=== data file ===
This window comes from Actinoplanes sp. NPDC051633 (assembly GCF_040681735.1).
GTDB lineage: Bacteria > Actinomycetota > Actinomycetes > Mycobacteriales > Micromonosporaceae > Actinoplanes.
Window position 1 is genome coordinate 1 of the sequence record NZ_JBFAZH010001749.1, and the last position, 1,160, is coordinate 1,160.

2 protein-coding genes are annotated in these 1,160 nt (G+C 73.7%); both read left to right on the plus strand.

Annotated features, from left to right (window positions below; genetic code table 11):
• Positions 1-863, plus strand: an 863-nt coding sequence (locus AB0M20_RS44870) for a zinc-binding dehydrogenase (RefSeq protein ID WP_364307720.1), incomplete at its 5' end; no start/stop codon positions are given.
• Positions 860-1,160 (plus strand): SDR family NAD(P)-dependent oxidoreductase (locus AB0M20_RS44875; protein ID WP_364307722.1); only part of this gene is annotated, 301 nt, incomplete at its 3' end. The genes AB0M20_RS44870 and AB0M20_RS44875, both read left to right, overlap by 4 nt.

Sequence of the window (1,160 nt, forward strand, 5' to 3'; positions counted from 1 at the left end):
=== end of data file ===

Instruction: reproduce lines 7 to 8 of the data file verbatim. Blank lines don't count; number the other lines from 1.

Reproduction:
• Positions 860-1,160 (plus strand): SDR family NAD(P)-dependent oxidoreductase (locus AB0M20_RS44875; protein ID WP_364307722.1); only part of this gene is annotated, 301 nt, incomplete at its 3' end. The genes AB0M20_RS44870 and AB0M20_RS44875, both read left to right, overlap by 4 nt.

Sequence of the window (1,160 nt, forward strand, 5' to 3'; positions counted from 1 at the left end):